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Cohabitation between god and cat: How to do it?

Written by Thom

Although dogs and cats are notorious for not getting along well, it is quite possible to get them used to living under the same roof or even get them to get along wonderfully. If you adopt them at the same time and very young, for example, you will encounter few difficulties. This is less likely if you already have a pet in the house and later adopt another one. However, both dogs and cats can share their territory very well and even become great life companions. Here are the best practices to teach your dogs and cats to live together in complete serenity.
The ideal cohabitation: from an early age
In order to promote cohabitation between dogs and cats, it is best to get them used to each other as soon as possible. The younger the animals are when they meet, the more familiar they are. If you want to adopt a puppy and a kitten at the same time, this is ideal! Before 3 months, dogs and cats can easily soak up their new environment. If an animal of another species is around at this time, they will see it as a family member just like their human masters. This does not necessarily mean that they will always be comfortable with another animal outside the house, but they will already have learned some rules of socialization and will know how to share their territory.
In addition, young dogs and cats will want to play together and therefore bond much more easily. Dogs and cats do not have the same needs, habits, and attitudes. Indeed, dogs are often very sociable while cats need their independence. They don’t communicate in the same way either: gestures like raising the tail, raising the paw, or lying down, for example, do not mean the same thing to each other. Conversely, these two species have a very strong territorial instinct. For all these reasons, the cohabitation between dog and cat can be apprehended. However, if you’ve gotten your pet used to being social at home and away from home, the arrival of a new four-legged friend might turn out to be easier than you think. When it comes to adult animals, be patient. They may take longer to adjust, but that doesn’t mean they won’t end up loving each other.
The golden rules of dog-cat cohabitation
If you are welcoming a new animal into your home, you must prepare for its arrival beforehand.
Socialize your animals
It is necessary to have taught animals to socialize. In order to socialize a dog you already have, take it for a walk where it can meet others. If you have a cat, invite your friends or neighbors to come to your house with their pets. When it comes to the animal you are adopting, make sure it has encountered other hairballs before, although this is certainly the case if you are adopting an animal from a shelter or from a family. But remember that an animal’s degree of sociability varies depending on its personality and background. So don’t try to force them if it’s not in their character and just make sure they aren’t aggressive towards each other.
Get them used to each other’s smells
Not only does your new animal have to get used to its new surroundings, but you also have to get both animals used to their respective scent. Before arrival, have each other sniff a piece of cloth imbued with each other’s scent. That way, when they meet, that same smell will feel familiar to them. When you have them both at home, let them sniff at each other, even under the doors if you decide to separate them.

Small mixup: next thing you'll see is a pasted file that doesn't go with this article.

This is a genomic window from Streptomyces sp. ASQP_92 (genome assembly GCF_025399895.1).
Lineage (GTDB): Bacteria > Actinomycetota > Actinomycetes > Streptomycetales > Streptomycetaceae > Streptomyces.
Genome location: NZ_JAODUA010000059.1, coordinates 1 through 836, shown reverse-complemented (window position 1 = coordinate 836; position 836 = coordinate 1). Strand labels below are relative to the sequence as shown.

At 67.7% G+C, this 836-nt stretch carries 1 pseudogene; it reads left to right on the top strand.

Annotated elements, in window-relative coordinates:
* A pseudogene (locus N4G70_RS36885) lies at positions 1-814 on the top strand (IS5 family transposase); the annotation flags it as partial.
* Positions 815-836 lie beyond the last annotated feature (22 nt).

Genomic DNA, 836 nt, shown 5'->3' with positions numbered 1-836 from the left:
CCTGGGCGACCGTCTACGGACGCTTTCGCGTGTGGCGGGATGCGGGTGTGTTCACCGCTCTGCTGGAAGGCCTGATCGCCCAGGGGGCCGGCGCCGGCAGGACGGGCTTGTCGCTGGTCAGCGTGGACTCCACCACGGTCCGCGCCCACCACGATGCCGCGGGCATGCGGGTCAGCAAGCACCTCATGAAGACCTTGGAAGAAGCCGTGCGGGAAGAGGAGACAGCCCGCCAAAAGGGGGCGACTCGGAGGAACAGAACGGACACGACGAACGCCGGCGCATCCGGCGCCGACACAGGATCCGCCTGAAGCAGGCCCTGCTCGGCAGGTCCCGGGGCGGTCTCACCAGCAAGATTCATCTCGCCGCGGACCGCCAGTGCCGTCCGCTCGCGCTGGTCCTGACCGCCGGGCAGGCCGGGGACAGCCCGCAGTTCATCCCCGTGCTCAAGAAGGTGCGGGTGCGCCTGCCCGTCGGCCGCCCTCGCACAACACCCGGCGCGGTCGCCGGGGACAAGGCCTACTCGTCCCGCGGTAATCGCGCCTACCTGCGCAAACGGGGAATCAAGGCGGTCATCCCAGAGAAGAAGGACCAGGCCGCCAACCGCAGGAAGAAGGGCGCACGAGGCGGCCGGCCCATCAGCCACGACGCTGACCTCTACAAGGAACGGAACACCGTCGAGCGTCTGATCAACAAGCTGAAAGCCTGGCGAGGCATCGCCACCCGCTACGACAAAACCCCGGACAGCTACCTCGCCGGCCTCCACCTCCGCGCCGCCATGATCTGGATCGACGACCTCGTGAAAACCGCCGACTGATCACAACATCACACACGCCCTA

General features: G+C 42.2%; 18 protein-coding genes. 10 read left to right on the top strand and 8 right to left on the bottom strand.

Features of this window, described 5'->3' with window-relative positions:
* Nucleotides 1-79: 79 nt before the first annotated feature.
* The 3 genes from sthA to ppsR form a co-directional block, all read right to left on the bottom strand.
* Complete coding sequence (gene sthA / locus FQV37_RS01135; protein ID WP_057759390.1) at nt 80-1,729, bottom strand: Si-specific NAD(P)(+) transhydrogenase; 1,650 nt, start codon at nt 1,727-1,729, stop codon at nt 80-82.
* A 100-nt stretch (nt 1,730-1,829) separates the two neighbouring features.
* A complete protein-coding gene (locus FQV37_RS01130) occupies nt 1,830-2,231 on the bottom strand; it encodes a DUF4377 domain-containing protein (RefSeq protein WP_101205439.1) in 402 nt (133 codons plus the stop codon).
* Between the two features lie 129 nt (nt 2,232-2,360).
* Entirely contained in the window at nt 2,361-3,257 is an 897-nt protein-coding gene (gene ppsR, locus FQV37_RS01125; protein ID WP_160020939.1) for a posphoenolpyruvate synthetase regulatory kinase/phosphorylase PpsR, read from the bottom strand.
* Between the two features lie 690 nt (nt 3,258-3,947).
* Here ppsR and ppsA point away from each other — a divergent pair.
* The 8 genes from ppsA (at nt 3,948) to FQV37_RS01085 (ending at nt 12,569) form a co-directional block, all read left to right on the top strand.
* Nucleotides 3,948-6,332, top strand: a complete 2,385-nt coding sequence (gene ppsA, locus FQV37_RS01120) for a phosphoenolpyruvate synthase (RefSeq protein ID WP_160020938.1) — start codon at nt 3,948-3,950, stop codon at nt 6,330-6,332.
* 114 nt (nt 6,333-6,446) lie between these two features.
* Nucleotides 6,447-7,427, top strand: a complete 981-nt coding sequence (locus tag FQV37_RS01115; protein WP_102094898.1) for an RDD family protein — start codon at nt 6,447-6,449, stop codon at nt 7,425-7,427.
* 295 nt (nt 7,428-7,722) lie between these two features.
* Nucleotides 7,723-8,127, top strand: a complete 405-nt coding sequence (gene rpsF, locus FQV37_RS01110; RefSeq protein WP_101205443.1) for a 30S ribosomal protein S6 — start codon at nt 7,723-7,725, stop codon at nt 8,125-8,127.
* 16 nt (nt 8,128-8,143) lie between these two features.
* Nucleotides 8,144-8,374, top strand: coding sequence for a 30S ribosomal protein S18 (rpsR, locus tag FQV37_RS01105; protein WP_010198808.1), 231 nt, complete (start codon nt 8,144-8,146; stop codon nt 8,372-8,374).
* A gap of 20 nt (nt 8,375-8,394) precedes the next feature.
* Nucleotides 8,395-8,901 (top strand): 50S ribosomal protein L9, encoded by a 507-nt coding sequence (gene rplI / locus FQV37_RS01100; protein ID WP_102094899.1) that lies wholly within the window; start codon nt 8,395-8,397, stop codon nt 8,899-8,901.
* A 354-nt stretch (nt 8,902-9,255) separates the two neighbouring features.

Respect everyone’s spaces
Both dogs and cats are very sensitive to their territory. You must therefore plan a space for each of your animals, especially at the beginning. The cat’s bowls will be privileged in height. If this is not possible, do not put the dog’s bowls next to the cat’s. Even for water, everyone should have their own bowl. Do the same for the baskets: each their own, far from each other. You thus avoid embarrassing (dog urine, cat’s claws) or dangerous (physical attacks) behavior.
Reassure your animals
We tend to educate our dog more than our cat, but good practices apply to both. You can socialize and reward them without making a difference. As a master, you must also offer love to each other as well to avoid jealousy. If your cat is stressed, you have the option of scattering pheromones (spray, for example) all over your home to make them feel safe.
The first meeting
During the first meeting between dog and cat, it is imperative to be able to reassure and secure your animals. The first meeting must be positive and above all controlled: you must not leave your animals alone. It is done in your presence, if possible without your intervention unless your animals are in danger. Do not force contact and install them in different rooms for the first few days if you feel too much reluctance.
Meeting and cohabitation are generally easier if you have a dog and you welcome a cat. Indeed, the dog, although more dangerous because of its size, will naturally be attracted to the newcomer. On the contrary, a cat who is used to having you all to himself might be less than happy about sharing you or his space. Either way, show whoever was there first that the new animal is a friend and not a threat. If your cat is pregnant or just had babies, for example, now might not be the right time to welcome a new pet. She would indeed be more easily aggressive or stressed.
Some safety rules during the first meeting are to be put in place, in particular, to protect cats from dogs:
• Give the cat the possibility to flee or to take refuge in height
• Your dog must know how to obey you in case he wishes to attack (“stop”, “gently”, etc.)
• Use a muzzle if necessary, it is as safe for the cat as it is for you
Finally, if he is full of energy, go for a run with your dog or take a long walk before the first meeting so that he is as energized as possible.

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